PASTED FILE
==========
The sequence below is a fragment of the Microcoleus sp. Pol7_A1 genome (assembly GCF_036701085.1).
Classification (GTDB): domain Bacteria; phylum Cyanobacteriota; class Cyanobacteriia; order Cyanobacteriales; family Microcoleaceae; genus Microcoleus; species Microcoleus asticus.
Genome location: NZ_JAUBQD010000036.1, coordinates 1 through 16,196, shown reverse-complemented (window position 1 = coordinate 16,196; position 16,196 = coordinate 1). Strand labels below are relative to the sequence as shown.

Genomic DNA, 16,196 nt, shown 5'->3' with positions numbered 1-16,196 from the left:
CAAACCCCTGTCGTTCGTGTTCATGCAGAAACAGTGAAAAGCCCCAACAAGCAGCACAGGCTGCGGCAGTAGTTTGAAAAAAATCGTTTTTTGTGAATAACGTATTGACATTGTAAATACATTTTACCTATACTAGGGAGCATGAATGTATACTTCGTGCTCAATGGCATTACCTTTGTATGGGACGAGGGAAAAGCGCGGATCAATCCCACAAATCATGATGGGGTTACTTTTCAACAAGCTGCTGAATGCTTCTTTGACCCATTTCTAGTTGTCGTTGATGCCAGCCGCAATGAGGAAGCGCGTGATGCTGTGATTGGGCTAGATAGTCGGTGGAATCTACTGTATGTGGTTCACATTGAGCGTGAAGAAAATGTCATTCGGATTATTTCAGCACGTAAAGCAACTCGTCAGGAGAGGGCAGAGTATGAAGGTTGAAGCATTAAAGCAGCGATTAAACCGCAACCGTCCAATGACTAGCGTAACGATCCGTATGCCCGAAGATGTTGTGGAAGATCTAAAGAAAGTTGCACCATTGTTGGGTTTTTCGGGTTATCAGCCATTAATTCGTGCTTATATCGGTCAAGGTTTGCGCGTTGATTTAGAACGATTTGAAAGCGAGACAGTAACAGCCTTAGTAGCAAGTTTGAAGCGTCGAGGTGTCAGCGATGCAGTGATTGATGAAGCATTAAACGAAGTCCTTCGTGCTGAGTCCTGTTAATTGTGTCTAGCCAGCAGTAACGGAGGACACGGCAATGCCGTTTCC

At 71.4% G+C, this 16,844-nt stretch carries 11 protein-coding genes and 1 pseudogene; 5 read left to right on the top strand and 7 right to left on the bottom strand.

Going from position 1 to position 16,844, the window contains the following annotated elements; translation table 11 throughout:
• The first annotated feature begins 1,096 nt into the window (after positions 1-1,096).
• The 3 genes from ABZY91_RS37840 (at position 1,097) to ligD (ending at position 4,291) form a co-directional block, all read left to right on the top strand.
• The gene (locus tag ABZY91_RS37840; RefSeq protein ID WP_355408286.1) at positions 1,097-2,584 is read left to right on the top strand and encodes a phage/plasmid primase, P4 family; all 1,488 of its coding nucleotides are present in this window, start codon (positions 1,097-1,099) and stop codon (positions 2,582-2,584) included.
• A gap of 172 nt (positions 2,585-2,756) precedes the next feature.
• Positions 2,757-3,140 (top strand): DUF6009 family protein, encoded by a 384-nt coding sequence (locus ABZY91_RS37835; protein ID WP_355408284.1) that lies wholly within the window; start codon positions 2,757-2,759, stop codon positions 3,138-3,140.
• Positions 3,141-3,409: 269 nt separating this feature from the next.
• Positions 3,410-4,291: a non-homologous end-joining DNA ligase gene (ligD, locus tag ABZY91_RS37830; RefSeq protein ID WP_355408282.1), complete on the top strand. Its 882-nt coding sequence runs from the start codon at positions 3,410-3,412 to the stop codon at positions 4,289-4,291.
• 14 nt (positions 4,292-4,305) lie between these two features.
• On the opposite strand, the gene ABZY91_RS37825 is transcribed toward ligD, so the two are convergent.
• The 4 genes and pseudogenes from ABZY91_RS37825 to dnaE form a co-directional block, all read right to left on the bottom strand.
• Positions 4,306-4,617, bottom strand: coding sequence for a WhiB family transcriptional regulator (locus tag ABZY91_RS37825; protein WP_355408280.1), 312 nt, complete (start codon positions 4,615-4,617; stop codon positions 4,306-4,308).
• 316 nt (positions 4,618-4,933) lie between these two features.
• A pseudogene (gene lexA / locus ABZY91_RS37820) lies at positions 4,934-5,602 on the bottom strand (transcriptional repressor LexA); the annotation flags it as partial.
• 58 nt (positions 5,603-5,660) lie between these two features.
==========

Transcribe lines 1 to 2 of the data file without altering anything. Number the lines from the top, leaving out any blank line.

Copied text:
The sequence below is a fragment of the Microcoleus sp. Pol7_A1 genome (assembly GCF_036701085.1).
Classification (GTDB): domain Bacteria; phylum Cyanobacteriota; class Cyanobacteriia; order Cyanobacteriales; family Microcoleaceae; genus Microcoleus; species Microcoleus asticus.